# Boost :

Subject: Re: [boost] Accelerating algorithms with SIMD - Segmented iterators and alternatives
From: Mathias Gaunard (mathias.gaunard_at_[hidden])
Date: 2010-10-13 12:38:56

On 13/10/10 16:07, David Abrahams wrote:
> At Wed, 13 Oct 2010 15:52:47 +0100,
> Mathias Gaunard wrote:
>>
>> On 13/10/10 12:18, Mathias Gaunard wrote:
>>
>>> Since those could be different segments, you wouldn't need to check
>>> which segment you are in at each iteration.
>>> Actually, all local iterators for a a segmented iterator must be the
>>> same for all segments, but since a local iterator can be a segmented
>>> iterator itself, it can also have a local iterator which can be
>>> different. By recursion, you can therefore use different iterator types
>>> for each segment, but that's somewhat convoluted.
>>
>> That's wrong actually. Since all the local iterators are the same,
>> then their local iterators must be the same too.
>>
>> So segmented iterators wouldn't help to only check for alignment once
>> it has been reached I think. I would have to properly try to implement
>> one, but it's not particularly practical to do.
>
> I think the exercise would be worth your time

Well, let me rephrase the problem.

Given the contiguous sequence of numbers 1 2 3 4 5 6 7 8 9 10 11, with
the 3rd element (3) lying on a satisfying alignment boundary to deploy
SIMD instructions of cardinal 4, we want to adapt the range into this:
| 0 0 1 2 | 3 4 5 6 | 7 8 9 10 | 11 0 0 0 |

The concern is that we want the iteration of the middle part | 3 4 5 6 |
7 8 9 10 | (which in practice would contain much more elements than
this), to be as fast as possible, i.e.
- increment is a ptr += 4
- dereference is load ptr into a SIMD register

This is not possible using normal iterators, since I will need to have a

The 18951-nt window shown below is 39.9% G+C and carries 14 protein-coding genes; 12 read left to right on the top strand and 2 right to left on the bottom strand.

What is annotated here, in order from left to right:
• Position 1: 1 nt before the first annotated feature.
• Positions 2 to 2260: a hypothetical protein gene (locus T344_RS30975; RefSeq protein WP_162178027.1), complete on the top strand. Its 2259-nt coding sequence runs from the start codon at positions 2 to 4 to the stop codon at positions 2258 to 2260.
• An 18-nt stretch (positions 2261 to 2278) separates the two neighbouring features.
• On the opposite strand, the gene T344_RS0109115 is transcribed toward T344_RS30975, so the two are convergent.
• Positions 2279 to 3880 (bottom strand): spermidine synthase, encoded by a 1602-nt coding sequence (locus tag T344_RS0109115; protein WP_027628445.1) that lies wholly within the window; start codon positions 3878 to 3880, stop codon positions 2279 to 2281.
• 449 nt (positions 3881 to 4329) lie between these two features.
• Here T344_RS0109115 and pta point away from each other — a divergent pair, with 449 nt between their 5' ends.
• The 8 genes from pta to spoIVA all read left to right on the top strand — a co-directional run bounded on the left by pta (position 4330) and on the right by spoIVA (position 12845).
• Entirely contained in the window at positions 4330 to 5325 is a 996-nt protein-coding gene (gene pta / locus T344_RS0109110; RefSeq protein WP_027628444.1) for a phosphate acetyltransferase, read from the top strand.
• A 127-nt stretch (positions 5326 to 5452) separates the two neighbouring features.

different behaviour (and thus a branch), for at least one of those two
functions, depending on what state the iteration is at.
As a result a few bytes at the beginning and at the end of a long
sequence slow down the whole iteration.

I thought segmented iterators would solve this, since after all I've got
three segments, and you've been repeatedly saying on this list that it
is the solution to many iterator problems, but they don't. Segmented
iterators are only useful if the iteration of all my segments is done
with the exact same logic but at different locations, since they all
must have the same type. They don't allow to circumvent the problem I
exposed with normal iterators at all.

My alternative not only does, but it could also allows not to have to
pad the ranges with zeroes, which is potentially more interesting to
write SIMD-aware algorithms.

>
>> Anyway, my belief is that my alternative to segmented iterators is
>> more interesting.
>
> Not to me, until you can begin to address something like std::merge().

Yet you are convinced about segmented iterator without even knowing if
it can address something like std::merge (well sure it can if you use
the fallback flat iterator, but that's not what I mean).